To sum it up, we still do not see rates bottoming as many investors are using any opportunity to sell as many bonds as possible as they think that 40-years of bonds has come to an end due to unusually high inflation. The main question is what could stop 2020’s inflation? Is it a new supply of energy, central banks that will fight aggressively with their tools or something more unusual, like war? We opt for a mix of an energy price decrease and slower than currently expected tightening of central banks. The first test of our opinion comes in March when we will see by how much Fed and ECB are scared of inflation trends.

Source: Bloomberg, InterCapital

Free float of SBITOP Constituents

Today, we decided to present you with a brief overview of SBITOP constituents’ free float.

In our analysis we considered free float to equal all individual shareholdings lower than 5%, while pension funds and UCITS funds were considered as free float regardless of their shareholding percentage.

Free Float of SBITOP Constituents (%)

Among the SBITOP constituents, 4 of them have a free float higher than 50%, while the other 4 constituents are still mostly held by a small group of majority shareholders. Of the constituents, Krka has by far the highest free float amounting to 73.1%. On the other hand, Sava Re, Luka Koper, Telekom Slovenije and Triglav have less than 50% of free float. Sava Re and Luka Koper both have a free float of 37.9%. They are followed by Luka Koper with a free float of 31.9% with Triglav being last on the list with free float amounting to 30.1%.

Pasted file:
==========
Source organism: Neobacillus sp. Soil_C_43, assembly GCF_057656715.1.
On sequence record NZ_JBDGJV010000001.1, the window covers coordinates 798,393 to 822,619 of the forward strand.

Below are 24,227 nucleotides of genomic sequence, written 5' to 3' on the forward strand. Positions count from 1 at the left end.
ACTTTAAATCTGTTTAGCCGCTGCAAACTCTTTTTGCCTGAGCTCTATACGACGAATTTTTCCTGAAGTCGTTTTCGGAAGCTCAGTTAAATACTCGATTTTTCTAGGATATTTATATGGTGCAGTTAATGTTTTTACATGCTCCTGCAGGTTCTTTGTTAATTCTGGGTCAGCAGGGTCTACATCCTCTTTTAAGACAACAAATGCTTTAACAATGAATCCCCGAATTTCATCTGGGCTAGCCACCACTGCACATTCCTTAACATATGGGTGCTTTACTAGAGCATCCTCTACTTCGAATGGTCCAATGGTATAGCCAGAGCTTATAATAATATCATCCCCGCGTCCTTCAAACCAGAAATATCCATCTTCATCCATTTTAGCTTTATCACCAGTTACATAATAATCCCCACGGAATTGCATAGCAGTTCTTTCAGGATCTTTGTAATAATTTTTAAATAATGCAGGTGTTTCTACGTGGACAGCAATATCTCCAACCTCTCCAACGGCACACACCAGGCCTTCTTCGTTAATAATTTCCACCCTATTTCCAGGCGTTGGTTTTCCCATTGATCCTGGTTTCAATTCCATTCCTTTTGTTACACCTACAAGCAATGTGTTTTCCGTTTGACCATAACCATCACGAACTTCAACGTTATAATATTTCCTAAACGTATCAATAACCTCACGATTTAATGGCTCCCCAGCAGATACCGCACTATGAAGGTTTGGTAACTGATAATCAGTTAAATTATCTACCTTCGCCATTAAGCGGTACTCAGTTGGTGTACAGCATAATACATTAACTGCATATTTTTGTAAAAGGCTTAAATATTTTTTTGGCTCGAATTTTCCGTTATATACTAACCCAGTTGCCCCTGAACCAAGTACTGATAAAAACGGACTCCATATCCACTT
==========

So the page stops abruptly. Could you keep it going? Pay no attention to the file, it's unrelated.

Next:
Comparing both medians and mean of free float of CROBEX and SBITOP constituents, as main indices on ZSE and LJSE, a similar situation occurs. Free float of SBITOP constituents median amounts to 45.2%, while CROBEX median for the same parameter amounts to 47.5%. Meanwhile, the mean for SBITOP constituents amounts to 45.2%, while the mean for CROBEX amounts to a slightly higher number of 47.5%. The important thing to stress out is that the data range for CROBEX constituents is wider and has a higher deviation than the data range for SBITOP constituents, which shouldn’t come as a surprise as CROBEX has more constituents within the index itself.

We should emphasize that the Prime market is the most demanding market on the Ljubljana Stock Exchange regarding the requirements set before the issuer. It is worth noting that it requires the issuer to fulfill additional liquidity criteria, which will result in greater volume, a higher number of trades and therefore reducing “hidden” costs (like high bid-ask spread resulting from illiquidity).